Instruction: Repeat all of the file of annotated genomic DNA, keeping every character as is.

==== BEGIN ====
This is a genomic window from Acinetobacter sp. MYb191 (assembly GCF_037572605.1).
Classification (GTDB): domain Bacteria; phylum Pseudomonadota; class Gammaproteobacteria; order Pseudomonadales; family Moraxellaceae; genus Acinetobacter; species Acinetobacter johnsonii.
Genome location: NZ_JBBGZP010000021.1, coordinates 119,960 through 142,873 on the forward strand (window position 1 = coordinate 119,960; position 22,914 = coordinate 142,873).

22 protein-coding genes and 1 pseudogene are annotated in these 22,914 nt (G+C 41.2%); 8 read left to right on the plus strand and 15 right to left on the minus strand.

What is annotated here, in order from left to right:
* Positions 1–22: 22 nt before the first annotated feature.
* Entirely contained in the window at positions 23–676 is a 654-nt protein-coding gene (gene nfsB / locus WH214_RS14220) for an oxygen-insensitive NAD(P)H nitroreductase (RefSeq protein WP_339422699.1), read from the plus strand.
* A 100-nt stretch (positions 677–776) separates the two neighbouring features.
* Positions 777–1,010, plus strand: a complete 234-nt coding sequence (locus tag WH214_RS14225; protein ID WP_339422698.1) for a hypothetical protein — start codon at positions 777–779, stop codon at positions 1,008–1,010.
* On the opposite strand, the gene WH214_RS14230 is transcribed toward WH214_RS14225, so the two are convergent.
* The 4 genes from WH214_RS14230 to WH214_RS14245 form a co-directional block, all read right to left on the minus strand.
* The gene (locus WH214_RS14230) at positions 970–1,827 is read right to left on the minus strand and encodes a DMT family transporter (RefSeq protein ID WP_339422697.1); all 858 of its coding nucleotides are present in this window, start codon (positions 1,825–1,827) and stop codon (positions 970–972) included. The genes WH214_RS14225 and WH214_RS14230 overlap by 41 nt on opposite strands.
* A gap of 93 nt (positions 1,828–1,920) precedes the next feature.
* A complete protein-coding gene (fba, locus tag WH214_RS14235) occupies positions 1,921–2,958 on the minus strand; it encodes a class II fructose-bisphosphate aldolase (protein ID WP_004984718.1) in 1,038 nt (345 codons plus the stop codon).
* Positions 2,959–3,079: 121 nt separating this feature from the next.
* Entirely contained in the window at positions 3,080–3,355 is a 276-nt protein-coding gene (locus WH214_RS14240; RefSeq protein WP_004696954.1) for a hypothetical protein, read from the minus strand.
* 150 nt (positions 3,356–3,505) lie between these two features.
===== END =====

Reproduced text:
This is a genomic window from Acinetobacter sp. MYb191 (assembly GCF_037572605.1).
Classification (GTDB): domain Bacteria; phylum Pseudomonadota; class Gammaproteobacteria; order Pseudomonadales; family Moraxellaceae; genus Acinetobacter; species Acinetobacter johnsonii.
Genome location: NZ_JBBGZP010000021.1, coordinates 119,960 through 142,873 on the forward strand (window position 1 = coordinate 119,960; position 22,914 = coordinate 142,873).

22 protein-coding genes and 1 pseudogene are annotated in these 22,914 nt (G+C 41.2%); 8 read left to right on the plus strand and 15 right to left on the minus strand.

What is annotated here, in order from left to right:
* Positions 1–22: 22 nt before the first annotated feature.
* Entirely contained in the window at positions 23–676 is a 654-nt protein-coding gene (gene nfsB / locus WH214_RS14220) for an oxygen-insensitive NAD(P)H nitroreductase (RefSeq protein WP_339422699.1), read from the plus strand.
* A 100-nt stretch (positions 677–776) separates the two neighbouring features.
* Positions 777–1,010, plus strand: a complete 234-nt coding sequence (locus tag WH214_RS14225; protein ID WP_339422698.1) for a hypothetical protein — start codon at positions 777–779, stop codon at positions 1,008–1,010.
* On the opposite strand, the gene WH214_RS14230 is transcribed toward WH214_RS14225, so the two are convergent.
* The 4 genes from WH214_RS14230 to WH214_RS14245 form a co-directional block, all read right to left on the minus strand.
* The gene (locus WH214_RS14230) at positions 970–1,827 is read right to left on the minus strand and encodes a DMT family transporter (RefSeq protein ID WP_339422697.1); all 858 of its coding nucleotides are present in this window, start codon (positions 1,825–1,827) and stop codon (positions 970–972) included. The genes WH214_RS14225 and WH214_RS14230 overlap by 41 nt on opposite strands.
* A gap of 93 nt (positions 1,828–1,920) precedes the next feature.
* A complete protein-coding gene (fba, locus tag WH214_RS14235) occupies positions 1,921–2,958 on the minus strand; it encodes a class II fructose-bisphosphate aldolase (protein ID WP_004984718.1) in 1,038 nt (345 codons plus the stop codon).
* Positions 2,959–3,079: 121 nt separating this feature from the next.
* Entirely contained in the window at positions 3,080–3,355 is a 276-nt protein-coding gene (locus WH214_RS14240; RefSeq protein WP_004696954.1) for a hypothetical protein, read from the minus strand.
* 150 nt (positions 3,356–3,505) lie between these two features.